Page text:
Teen girls being paid not to get pregnant

Does a “buck-a-day” keep teen pregnancy away?
By Traci Scott, Oregon writer

An innovative program, College-bound Sisters, was founded at the University of North Carolina with the purpose of incenting girls to keep from getting pregnant. The program pays $1 each day to girls 12 to 18 years old who remain pregnancy free and attend weekly meetings. The money is deposited into an interest-bearing college fund that the girls can collect once they graduate from high school. Some girls have earned as much as $2,000. Nearly 100 percent of the girls who finish the program have gone on to graduate from college. If a girl drops out of the program or gets pregnant, her money is divided among the other girls still in the program.

The teen pregnancy rate in Oregon is currently 9.7%, down from 10.6% in 2006.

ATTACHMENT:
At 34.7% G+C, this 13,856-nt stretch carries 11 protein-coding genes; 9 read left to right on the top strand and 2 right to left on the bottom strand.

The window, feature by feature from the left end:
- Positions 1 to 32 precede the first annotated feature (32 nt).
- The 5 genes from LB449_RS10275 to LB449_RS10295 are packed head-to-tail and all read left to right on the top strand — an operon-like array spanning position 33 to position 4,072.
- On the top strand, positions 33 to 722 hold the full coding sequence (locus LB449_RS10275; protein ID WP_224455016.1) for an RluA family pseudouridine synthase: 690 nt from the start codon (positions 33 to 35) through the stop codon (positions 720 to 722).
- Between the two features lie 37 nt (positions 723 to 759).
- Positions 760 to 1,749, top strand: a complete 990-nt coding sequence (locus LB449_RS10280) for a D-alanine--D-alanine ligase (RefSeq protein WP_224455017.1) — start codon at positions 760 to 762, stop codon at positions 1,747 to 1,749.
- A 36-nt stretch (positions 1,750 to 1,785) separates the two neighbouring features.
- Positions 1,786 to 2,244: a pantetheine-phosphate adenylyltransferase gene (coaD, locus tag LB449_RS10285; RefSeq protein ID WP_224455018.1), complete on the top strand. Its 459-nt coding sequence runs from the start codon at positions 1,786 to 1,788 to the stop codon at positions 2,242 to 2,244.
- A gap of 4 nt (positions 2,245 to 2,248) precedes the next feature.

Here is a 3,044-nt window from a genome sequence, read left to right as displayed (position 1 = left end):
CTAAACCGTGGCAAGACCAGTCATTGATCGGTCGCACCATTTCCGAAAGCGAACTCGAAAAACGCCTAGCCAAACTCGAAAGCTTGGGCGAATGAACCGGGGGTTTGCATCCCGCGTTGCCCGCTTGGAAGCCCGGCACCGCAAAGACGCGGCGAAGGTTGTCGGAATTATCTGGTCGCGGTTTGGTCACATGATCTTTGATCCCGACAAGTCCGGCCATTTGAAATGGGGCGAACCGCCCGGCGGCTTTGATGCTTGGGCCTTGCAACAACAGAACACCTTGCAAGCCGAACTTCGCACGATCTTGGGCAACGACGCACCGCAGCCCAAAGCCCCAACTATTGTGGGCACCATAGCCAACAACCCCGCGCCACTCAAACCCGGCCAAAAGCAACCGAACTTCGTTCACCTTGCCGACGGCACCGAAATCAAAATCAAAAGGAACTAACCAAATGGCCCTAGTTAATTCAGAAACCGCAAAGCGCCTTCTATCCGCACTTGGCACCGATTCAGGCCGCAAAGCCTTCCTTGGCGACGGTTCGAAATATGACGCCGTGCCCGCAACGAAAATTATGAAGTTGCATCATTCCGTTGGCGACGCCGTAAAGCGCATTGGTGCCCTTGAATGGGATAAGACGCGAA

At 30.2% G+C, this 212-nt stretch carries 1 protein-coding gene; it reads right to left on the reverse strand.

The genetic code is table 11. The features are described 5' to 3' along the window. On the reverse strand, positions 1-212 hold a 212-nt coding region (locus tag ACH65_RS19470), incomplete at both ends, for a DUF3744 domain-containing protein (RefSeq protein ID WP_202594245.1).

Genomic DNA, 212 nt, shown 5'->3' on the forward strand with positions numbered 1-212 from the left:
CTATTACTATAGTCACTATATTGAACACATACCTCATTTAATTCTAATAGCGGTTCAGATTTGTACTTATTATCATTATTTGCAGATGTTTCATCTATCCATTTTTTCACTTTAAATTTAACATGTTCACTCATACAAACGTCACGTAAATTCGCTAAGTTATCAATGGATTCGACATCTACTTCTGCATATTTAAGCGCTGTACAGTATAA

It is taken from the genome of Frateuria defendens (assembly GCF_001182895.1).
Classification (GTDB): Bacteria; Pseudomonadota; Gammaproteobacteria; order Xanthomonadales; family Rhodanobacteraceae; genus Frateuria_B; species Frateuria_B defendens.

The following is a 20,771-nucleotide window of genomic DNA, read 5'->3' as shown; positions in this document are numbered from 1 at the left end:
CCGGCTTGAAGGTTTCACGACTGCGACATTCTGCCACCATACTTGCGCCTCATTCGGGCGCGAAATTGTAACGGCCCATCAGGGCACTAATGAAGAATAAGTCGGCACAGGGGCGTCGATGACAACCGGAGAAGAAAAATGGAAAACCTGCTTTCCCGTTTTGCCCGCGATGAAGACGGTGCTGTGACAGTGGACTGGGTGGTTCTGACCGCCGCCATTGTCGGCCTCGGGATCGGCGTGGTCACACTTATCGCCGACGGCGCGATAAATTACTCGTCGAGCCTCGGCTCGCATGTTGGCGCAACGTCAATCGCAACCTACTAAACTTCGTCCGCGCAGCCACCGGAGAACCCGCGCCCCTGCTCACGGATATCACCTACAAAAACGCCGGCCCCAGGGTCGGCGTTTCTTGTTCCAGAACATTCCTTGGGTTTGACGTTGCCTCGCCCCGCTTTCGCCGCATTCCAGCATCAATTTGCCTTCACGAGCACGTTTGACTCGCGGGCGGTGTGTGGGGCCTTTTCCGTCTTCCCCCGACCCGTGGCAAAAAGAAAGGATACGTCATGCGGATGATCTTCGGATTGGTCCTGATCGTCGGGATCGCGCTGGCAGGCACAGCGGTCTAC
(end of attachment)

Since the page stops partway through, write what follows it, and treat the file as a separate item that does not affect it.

School districts in Oregon have the option of participating in the Students Aren’t Ready for Sex (STARS) program. The program teaches high school teens how to help younger middle school peers learn to abstain from sex. The program was first developed by the Multnomah County Health Department in 1995 and offered to 6 Portland area high schools, but it is now offered state-wide to those districts that choose to participate.

Disclaimer: Articles featured on Oregon Report are the creation, responsibility and opinion of the authoring individual or organization which is featured at the top of every article.